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Welcome! The ultimate luxury for me is curling up with a good book and a warm blanket. The next best thing is reviewing books and sharing them with others.

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12 01, 2013

Review: Airbrushed Nation by Jennifer Nelson

By | January 12th, 2013|Categories: Education, Nonfiction, Reference, Social Sciences, Women's Studies|Tags: , , , |2 Comments

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Airbrushed-NationReviewed by Poppy Johnson

Most people have definite ideas about fashion. Men and women can tell you what it takes for a woman to be considered beautiful, how men and women are permitted by the public eye to age at different rates, and what we should, must or want to do to live up to the ideals when it comes to aging. Can we change how we are perceived as women as nature takes its course and wrinkles begin to appear? For example, if a woman makes a personal choice to forego dying her hair and remain truly and beautifully naturally grey, isn’t that her choice and her prerogative to define her own beauty ideal?

Who isn’t airbrushed or Photoshoped these days? The magazines dub it as “art” when a cover ready top model or popular celebrity is brushed to perfection. Airbrushed Nation reviews the media culprits who airbrush their photos

14 12, 2012

Review: The Pocket Small Business Owner’s Guide to Taxes by Brian Germer

By | December 14th, 2012|Categories: Business & Investing, Nonfiction, Reference|Tags: , |2 Comments

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184460980Reviewed by Poppy Johnson

As its title suggests, The Pocket Small Business Owner’s Guide to Taxes by Brian Germer offers tax advice for small business owners, but it also applies to people who are self-employed or who consider themselves employees (such as shareholders in C or S corporations). Simply stated, small businesses pay taxes which are a combination of the employee and employer portion of the Social Security and Medicare Tax (although the employer part is tax deductible).

Anyone looking for quick answers to complex tax questions will have a friend in this book. The chapters are easy to access and are arranged in three sections: the small business owner essentials, information on business structures, and information on how to maximize your deductions. If the reader has a tax question, it is easy to skip to the chapter that is the most appropriate to get

21 11, 2012

Review: The Regal Rules for Girls by Jerramy Fine

By | November 21st, 2012|Categories: Education, Health, Mind, & Body, Nonfiction, Reference, Relationships|Tags: , , , |2 Comments

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Reviewed by Christen Krumm

We all dream of moving to England (or visiting) and having an English lord sweep us off our feet thus keeping us in London forever (oh wait… that was just me? OK, moving on). When I was a little girl, my aunt thought it would be so marvelous if I was pen pals with one of the princes so that I could marry one and thus live in a castle in England (clearly that never happened).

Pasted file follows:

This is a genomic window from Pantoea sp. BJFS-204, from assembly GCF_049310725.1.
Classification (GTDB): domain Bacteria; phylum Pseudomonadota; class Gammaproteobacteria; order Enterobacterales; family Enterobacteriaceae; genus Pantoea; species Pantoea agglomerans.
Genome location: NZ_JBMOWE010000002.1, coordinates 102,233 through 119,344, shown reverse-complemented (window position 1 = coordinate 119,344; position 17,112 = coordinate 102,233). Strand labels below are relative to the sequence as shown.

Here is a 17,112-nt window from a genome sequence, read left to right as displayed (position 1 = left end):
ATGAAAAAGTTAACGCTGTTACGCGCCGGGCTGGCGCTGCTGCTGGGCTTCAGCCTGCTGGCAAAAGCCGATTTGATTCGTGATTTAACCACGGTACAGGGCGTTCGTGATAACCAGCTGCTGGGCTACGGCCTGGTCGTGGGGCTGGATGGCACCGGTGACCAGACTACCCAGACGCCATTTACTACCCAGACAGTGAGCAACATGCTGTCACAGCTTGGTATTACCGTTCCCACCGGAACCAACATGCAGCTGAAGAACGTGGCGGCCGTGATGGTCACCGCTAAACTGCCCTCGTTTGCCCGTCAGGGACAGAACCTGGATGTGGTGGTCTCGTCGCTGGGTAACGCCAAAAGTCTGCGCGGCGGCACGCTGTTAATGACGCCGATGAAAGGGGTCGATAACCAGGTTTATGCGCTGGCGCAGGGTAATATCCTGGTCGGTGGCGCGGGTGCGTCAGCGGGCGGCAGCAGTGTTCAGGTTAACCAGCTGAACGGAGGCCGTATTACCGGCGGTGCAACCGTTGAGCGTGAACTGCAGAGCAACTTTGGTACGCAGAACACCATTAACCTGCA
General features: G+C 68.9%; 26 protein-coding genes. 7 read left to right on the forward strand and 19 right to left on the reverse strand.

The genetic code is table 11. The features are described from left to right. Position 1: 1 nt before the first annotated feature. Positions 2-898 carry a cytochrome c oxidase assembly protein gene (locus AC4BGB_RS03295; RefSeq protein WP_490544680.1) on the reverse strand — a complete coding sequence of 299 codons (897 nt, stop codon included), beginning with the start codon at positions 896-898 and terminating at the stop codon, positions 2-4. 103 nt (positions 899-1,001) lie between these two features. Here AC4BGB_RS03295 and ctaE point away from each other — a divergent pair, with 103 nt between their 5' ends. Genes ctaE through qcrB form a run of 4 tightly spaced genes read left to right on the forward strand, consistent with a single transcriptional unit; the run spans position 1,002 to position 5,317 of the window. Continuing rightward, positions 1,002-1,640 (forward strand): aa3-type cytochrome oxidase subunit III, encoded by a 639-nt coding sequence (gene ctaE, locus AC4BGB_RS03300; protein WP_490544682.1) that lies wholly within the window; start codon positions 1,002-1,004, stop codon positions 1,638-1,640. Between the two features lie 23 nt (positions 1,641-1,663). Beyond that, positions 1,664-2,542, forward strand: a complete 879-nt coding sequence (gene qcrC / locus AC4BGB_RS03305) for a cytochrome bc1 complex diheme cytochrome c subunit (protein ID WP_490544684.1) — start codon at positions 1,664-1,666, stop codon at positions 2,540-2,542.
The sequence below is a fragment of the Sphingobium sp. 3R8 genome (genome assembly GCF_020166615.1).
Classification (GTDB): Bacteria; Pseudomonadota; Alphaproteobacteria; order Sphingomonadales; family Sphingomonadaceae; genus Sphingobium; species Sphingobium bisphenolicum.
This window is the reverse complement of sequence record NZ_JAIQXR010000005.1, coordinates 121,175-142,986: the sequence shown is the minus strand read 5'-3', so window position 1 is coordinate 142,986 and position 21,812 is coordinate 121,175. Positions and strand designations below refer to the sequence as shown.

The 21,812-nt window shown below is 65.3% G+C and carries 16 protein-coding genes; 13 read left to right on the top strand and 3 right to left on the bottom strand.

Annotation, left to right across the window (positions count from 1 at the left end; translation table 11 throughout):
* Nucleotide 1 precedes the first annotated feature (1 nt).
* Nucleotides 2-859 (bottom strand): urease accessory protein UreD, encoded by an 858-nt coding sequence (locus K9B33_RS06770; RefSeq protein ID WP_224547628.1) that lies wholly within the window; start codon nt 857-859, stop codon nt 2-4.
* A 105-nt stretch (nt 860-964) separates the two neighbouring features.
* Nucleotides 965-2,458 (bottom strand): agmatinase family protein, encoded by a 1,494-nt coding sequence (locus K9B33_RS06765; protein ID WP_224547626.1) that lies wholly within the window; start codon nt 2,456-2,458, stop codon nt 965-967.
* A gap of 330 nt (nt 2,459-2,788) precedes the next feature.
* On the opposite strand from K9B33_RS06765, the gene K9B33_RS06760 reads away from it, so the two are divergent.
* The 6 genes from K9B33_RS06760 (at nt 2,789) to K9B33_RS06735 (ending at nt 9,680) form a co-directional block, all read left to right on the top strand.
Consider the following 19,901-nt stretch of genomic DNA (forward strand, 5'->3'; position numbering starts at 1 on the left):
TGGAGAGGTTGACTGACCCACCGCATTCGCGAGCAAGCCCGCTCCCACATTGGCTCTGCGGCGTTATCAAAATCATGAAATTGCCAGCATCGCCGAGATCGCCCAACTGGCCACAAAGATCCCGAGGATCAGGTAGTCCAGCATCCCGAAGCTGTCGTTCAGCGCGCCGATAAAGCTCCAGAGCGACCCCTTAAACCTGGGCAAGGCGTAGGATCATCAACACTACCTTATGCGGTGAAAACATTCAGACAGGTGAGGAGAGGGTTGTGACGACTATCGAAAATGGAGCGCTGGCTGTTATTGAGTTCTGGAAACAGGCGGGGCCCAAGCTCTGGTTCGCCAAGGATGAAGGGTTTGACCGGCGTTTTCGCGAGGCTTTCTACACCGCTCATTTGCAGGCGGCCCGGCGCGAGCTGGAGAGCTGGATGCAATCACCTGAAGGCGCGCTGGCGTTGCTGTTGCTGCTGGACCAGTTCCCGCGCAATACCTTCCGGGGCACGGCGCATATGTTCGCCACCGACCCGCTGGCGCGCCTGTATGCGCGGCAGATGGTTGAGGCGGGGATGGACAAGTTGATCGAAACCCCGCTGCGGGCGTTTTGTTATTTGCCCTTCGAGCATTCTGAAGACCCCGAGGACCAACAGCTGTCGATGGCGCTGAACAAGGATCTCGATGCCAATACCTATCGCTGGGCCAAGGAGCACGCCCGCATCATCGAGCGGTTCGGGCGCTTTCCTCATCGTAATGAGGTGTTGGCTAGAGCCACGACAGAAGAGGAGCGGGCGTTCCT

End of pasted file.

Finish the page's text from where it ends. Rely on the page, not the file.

Jerramy Fine’s The Regal Rules for Girls takes us to the land of lords, tea, and queens and teaches us how to act properly when meeting the queen. After reading Fine’s guide, I find myself dreaming of up-rooting my family and moving into a flat in London. Oh, that glorious dream. Even if that dream will likely never happen, Fine’s rules of

27 10, 2012

Review: Unglued by Lysa TerKeurst

By | October 27th, 2012|Categories: Christian Books & Bibles, Education, Nonfiction, Reference, Religion & Spirituality|Tags: , , , |2 Comments

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Reviewed by Darin Godby

Bestselling author Lysa TerKeurst does it again with Unglued: Making Wise Choices in the Midst of Raw Emotions, a wonderful book that will help the reader realize that the choices they make help to determine what outcomes they will face. Lysa shares how emotions aren’t bad, but emotions that are out of control can cause damage to oneself as well as to others around them. She shares four categories of unglued reactions and how they impact one’s life. Later in the book she discusses those who stuff things inside of themselves and those who explode upon anyone and everyone around them.

This is a much needed book for anyone who finds themselves in a pressure cooker and needs help to deal with life’s circumstances. Offered within this book are time sensitive ways to deal with the pressure

28 09, 2012

Review: Planes, Trains, and Auto-Rickshaws by Laura Pedersen

By | September 28th, 2012|Categories: Education, Nonfiction, Reference, Travel|Tags: , , |5 Comments

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Reviewed by Poppy Johnson

Years ago, travel to India would have been considered difficult or an extreme itinerary to pursue. Today, everyone from students to causal travelers can easily visit India to experience the culture, the food and the warmth of the people indigenous to the region.

Of course, historically, Americans exposed to Indian culture have been limited to misrepresentative accounts of the culture and of that country. The book Planes, Trains and Auto-Rickshaws works to dispel any myths a person may still hold regarding India. The book is a journal of the author’s trip to India and her impressions of the people and culture she experienced on that journey. It reads at first like a comprehensive travel diary, which I found quote enjoyable. Unfortunately, it quickly turned into an historical account of India’s independence, past political struggles of its people and